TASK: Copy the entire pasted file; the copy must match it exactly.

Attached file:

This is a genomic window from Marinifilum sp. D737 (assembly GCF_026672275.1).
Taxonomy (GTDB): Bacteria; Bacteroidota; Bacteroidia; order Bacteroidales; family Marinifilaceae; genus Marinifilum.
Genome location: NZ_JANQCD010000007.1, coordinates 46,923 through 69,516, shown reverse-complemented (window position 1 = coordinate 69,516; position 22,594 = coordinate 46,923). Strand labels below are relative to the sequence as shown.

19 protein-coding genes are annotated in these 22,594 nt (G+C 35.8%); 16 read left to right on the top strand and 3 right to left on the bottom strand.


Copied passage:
This is a genomic window from Marinifilum sp. D737 (assembly GCF_026672275.1).
Taxonomy (GTDB): Bacteria; Bacteroidota; Bacteroidia; order Bacteroidales; family Marinifilaceae; genus Marinifilum.
Genome location: NZ_JANQCD010000007.1, coordinates 46,923 through 69,516, shown reverse-complemented (window position 1 = coordinate 69,516; position 22,594 = coordinate 46,923). Strand labels below are relative to the sequence as shown.

19 protein-coding genes are annotated in these 22,594 nt (G+C 35.8%); 16 read left to right on the top strand and 3 right to left on the bottom strand.